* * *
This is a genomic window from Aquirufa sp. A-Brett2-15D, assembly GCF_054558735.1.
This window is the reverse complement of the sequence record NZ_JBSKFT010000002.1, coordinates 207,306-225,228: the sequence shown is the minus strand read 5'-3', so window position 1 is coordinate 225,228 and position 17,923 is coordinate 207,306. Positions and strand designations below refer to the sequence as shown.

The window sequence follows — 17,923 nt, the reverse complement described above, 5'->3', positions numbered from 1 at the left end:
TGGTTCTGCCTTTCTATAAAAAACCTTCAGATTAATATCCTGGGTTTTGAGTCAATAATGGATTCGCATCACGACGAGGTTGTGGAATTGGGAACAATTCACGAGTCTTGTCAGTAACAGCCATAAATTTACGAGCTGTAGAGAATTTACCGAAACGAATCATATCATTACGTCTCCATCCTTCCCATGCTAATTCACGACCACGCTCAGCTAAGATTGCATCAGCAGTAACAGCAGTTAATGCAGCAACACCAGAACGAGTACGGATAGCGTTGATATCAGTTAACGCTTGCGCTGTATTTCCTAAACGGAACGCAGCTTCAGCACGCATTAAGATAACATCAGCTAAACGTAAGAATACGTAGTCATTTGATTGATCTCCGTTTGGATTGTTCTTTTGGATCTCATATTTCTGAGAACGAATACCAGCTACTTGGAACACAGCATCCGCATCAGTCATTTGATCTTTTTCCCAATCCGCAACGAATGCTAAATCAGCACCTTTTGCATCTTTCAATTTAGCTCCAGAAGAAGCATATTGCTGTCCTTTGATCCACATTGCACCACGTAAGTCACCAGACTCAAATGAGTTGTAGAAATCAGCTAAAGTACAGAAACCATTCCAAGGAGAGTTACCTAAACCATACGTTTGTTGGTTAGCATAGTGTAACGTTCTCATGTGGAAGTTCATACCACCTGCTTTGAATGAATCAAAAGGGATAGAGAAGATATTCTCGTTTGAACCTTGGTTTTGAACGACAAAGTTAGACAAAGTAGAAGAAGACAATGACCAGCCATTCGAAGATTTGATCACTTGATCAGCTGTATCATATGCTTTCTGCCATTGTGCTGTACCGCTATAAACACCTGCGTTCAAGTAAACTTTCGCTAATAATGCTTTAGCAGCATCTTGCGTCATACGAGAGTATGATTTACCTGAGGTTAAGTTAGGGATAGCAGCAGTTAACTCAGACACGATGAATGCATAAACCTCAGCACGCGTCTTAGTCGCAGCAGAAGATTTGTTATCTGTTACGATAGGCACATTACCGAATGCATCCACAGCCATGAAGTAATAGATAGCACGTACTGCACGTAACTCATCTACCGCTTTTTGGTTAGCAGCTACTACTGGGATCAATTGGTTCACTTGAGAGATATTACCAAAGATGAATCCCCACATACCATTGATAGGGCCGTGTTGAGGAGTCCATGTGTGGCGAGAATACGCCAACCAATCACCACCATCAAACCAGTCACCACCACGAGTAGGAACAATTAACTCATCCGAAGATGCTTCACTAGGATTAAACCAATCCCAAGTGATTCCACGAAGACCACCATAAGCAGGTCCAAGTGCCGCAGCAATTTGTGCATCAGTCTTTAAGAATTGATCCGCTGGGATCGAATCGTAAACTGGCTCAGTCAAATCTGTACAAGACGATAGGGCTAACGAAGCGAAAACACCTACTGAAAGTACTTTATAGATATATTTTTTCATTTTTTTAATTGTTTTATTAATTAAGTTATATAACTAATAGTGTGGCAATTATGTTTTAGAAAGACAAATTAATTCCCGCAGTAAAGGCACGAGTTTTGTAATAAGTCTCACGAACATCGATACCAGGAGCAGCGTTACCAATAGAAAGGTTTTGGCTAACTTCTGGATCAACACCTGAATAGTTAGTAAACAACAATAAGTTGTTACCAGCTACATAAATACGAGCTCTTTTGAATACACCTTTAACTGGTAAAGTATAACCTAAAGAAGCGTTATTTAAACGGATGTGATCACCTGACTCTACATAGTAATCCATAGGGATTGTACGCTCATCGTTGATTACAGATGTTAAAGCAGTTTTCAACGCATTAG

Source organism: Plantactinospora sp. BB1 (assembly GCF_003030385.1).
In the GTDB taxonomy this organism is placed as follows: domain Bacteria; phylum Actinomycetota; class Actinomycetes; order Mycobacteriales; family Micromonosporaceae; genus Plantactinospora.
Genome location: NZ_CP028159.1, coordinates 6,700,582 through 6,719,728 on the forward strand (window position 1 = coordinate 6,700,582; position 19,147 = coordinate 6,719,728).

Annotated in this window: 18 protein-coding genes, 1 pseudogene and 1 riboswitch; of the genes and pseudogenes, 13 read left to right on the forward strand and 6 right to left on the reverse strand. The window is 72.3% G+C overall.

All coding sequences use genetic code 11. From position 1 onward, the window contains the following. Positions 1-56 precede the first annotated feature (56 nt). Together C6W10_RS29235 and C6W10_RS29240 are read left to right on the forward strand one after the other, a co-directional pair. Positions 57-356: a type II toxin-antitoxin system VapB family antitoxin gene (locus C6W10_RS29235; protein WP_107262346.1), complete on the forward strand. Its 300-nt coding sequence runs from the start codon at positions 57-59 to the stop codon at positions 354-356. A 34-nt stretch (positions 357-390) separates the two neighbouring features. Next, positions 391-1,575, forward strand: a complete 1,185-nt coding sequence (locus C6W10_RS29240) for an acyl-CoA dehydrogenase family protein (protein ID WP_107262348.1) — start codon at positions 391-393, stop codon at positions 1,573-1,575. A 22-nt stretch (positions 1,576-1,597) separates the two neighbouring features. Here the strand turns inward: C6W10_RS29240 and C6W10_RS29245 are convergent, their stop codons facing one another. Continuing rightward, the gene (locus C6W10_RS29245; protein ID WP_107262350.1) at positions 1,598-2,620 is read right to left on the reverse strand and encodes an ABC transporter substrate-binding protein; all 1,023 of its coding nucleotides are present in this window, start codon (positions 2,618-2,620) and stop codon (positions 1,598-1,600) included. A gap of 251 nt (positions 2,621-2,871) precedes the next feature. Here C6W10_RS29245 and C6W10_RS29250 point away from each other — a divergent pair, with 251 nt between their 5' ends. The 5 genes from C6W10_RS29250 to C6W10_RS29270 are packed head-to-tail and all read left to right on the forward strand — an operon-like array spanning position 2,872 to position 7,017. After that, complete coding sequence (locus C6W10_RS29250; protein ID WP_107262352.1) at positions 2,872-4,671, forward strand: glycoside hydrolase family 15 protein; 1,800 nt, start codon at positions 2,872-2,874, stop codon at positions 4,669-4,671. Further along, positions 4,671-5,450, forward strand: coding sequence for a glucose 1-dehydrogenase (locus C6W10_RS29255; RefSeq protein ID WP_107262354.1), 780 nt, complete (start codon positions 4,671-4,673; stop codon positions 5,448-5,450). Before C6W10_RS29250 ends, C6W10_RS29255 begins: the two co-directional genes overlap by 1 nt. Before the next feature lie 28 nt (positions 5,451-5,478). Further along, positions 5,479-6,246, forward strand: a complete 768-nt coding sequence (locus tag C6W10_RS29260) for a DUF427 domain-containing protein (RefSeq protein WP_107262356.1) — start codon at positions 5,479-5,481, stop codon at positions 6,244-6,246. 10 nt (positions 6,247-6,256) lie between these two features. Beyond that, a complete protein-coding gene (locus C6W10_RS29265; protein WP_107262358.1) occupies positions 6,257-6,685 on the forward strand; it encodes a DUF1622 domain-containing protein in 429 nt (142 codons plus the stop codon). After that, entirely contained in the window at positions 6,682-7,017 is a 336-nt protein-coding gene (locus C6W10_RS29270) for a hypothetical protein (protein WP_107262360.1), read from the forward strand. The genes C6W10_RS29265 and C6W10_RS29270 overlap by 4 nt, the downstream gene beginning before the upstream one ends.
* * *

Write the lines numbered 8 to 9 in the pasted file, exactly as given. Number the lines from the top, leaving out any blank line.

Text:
Annotated in this window: 18 protein-coding genes, 1 pseudogene and 1 riboswitch; of the genes and pseudogenes, 13 read left to right on the forward strand and 6 right to left on the reverse strand. The window is 72.3% G+C overall.

All coding sequences use genetic code 11. From position 1 onward, the window contains the following. Positions 1-56 precede the first annotated feature (56 nt). Together C6W10_RS29235 and C6W10_RS29240 are read left to right on the forward strand one after the other, a co-directional pair. Positions 57-356: a type II toxin-antitoxin system VapB family antitoxin gene (locus C6W10_RS29235; protein WP_107262346.1), complete on the forward strand. Its 300-nt coding sequence runs from the start codon at positions 57-59 to the stop codon at positions 354-356. A 34-nt stretch (positions 357-390) separates the two neighbouring features. Next, positions 391-1,575, forward strand: a complete 1,185-nt coding sequence (locus C6W10_RS29240) for an acyl-CoA dehydrogenase family protein (protein ID WP_107262348.1) — start codon at positions 391-393, stop codon at positions 1,573-1,575. A 22-nt stretch (positions 1,576-1,597) separates the two neighbouring features. Here the strand turns inward: C6W10_RS29240 and C6W10_RS29245 are convergent, their stop codons facing one another. Continuing rightward, the gene (locus C6W10_RS29245; protein ID WP_107262350.1) at positions 1,598-2,620 is read right to left on the reverse strand and encodes an ABC transporter substrate-binding protein; all 1,023 of its coding nucleotides are present in this window, start codon (positions 2,618-2,620) and stop codon (positions 1,598-1,600) included. A gap of 251 nt (positions 2,621-2,871) precedes the next feature. Here C6W10_RS29245 and C6W10_RS29250 point away from each other — a divergent pair, with 251 nt between their 5' ends. The 5 genes from C6W10_RS29250 to C6W10_RS29270 are packed head-to-tail and all read left to right on the forward strand — an operon-like array spanning position 2,872 to position 7,017. After that, complete coding sequence (locus C6W10_RS29250; protein ID WP_107262352.1) at positions 2,872-4,671, forward strand: glycoside hydrolase family 15 protein; 1,800 nt, start codon at positions 2,872-2,874, stop codon at positions 4,669-4,671. Further along, positions 4,671-5,450, forward strand: coding sequence for a glucose 1-dehydrogenase (locus C6W10_RS29255; RefSeq protein ID WP_107262354.1), 780 nt, complete (start codon positions 4,671-4,673; stop codon positions 5,448-5,450). Before C6W10_RS29250 ends, C6W10_RS29255 begins: the two co-directional genes overlap by 1 nt. Before the next feature lie 28 nt (positions 5,451-5,478). Further along, positions 5,479-6,246, forward strand: a complete 768-nt coding sequence (locus tag C6W10_RS29260) for a DUF427 domain-containing protein (RefSeq protein WP_107262356.1) — start codon at positions 5,479-5,481, stop codon at positions 6,244-6,246. 10 nt (positions 6,247-6,256) lie between these two features. Beyond that, a complete protein-coding gene (locus C6W10_RS29265; protein WP_107262358.1) occupies positions 6,257-6,685 on the forward strand; it encodes a DUF1622 domain-containing protein in 429 nt (142 codons plus the stop codon). After that, entirely contained in the window at positions 6,682-7,017 is a 336-nt protein-coding gene (locus C6W10_RS29270) for a hypothetical protein (protein WP_107262360.1), read from the forward strand. The genes C6W10_RS29265 and C6W10_RS29270 overlap by 4 nt, the downstream gene beginning before the upstream one ends.